Peter Millett, former British Ambassador to Libya, is a merely a case in point, becoming a Board member of the LBBC (https://lbbc.org.uk/).

The Libyan British Business Council do some good networking for companies who seek work in the war torn country that is currently Libya, not, to be frank, earth shatteringly effective, not its fault given the civil war, but it has to be said, only a few of its individual members (of the LBBC) are distinguished and capable and well connected in their own right; most others are less so.

More important for Millett though, no doubt, is his new personal company he recently created in London. It’s called The Peter Millett Consultancy Ltd and describes itself as “Interested in offering consultancy and advice to companies and organisation interested in working overseas.”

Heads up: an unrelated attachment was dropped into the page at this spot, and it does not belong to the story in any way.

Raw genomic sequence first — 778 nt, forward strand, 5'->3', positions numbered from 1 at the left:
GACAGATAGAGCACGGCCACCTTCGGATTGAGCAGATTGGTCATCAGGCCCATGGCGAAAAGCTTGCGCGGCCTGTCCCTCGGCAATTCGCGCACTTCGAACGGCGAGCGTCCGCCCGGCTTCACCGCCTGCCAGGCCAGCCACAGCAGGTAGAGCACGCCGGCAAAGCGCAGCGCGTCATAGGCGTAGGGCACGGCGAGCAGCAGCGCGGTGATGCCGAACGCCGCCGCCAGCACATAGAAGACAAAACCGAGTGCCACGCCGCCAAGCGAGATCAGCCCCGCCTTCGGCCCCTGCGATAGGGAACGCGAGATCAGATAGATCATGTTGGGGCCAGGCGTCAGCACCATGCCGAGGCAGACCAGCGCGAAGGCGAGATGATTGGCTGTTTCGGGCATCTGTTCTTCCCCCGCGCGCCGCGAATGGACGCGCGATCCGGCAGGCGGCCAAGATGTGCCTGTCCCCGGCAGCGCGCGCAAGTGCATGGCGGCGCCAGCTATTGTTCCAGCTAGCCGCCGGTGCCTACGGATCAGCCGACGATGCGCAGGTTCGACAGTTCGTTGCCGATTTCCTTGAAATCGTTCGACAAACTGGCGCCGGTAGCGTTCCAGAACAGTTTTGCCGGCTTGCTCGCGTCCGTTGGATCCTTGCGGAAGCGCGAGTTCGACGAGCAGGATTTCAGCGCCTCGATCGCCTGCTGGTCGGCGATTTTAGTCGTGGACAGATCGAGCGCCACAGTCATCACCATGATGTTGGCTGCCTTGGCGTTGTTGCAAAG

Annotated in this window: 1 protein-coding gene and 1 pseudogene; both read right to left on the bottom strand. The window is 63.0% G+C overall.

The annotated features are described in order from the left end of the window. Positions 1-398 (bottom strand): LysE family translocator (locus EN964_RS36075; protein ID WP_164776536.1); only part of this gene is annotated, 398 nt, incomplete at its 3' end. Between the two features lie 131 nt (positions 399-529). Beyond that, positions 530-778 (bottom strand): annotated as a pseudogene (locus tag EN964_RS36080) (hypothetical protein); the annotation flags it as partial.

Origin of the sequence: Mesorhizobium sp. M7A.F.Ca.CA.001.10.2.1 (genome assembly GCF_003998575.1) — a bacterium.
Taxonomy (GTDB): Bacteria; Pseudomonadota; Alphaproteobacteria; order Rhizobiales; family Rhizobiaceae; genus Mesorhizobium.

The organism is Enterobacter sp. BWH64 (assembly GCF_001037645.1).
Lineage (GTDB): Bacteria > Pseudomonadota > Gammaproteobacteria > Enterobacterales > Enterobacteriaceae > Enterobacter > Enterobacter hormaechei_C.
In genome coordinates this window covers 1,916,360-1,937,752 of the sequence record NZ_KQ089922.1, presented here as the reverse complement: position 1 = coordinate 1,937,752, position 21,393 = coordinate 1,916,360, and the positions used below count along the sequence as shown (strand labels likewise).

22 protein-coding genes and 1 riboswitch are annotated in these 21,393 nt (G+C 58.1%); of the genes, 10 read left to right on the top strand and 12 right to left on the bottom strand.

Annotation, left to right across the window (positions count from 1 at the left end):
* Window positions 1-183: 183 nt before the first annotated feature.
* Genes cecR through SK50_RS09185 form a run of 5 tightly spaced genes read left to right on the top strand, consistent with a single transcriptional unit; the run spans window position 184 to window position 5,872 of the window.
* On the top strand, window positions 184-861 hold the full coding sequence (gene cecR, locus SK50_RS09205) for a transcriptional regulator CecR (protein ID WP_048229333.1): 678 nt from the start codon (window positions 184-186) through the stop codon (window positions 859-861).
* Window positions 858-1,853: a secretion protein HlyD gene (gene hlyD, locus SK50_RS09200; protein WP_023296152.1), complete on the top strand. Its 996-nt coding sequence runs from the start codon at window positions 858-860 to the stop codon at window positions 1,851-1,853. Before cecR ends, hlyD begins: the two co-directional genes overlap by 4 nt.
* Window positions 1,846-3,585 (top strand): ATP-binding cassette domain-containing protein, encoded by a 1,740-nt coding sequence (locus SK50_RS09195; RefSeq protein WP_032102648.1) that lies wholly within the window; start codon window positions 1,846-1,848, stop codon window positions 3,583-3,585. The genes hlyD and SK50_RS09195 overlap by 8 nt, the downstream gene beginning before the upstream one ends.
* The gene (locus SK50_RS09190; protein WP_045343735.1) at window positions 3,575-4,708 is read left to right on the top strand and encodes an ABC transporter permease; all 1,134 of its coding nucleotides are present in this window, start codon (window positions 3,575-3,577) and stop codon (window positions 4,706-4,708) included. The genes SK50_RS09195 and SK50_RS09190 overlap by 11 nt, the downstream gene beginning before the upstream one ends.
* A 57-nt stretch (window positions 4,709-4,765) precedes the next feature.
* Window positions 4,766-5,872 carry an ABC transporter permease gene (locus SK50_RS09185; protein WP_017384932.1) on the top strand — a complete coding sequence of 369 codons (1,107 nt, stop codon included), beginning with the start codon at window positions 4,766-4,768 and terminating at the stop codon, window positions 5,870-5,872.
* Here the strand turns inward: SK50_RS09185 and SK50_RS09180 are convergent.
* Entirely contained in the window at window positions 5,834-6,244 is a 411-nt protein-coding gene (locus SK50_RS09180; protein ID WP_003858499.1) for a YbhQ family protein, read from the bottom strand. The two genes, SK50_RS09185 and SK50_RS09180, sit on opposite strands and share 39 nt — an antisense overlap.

Why, many ask, is any former Ambassador continuing to comment/meddle in affairs of their last posting, without making it abundantly clear they work for the private sector actually for themselves and not HMG, a distinction difficult for most locals, on this case Libyans to make. What, if any, are his conflict of interests? The British and Libyan public have a right to know.

Why does the UK Government, the FCO in particular, allow its retired diplomats to be able to go straight into the private sector without any ‘cooling off’ period?

Why is he (or any former government or military personnel) allowed to do this? The problem applies to all countries, not only those who served in Libya.

However Libya serves well to highlight the overall ethical problem.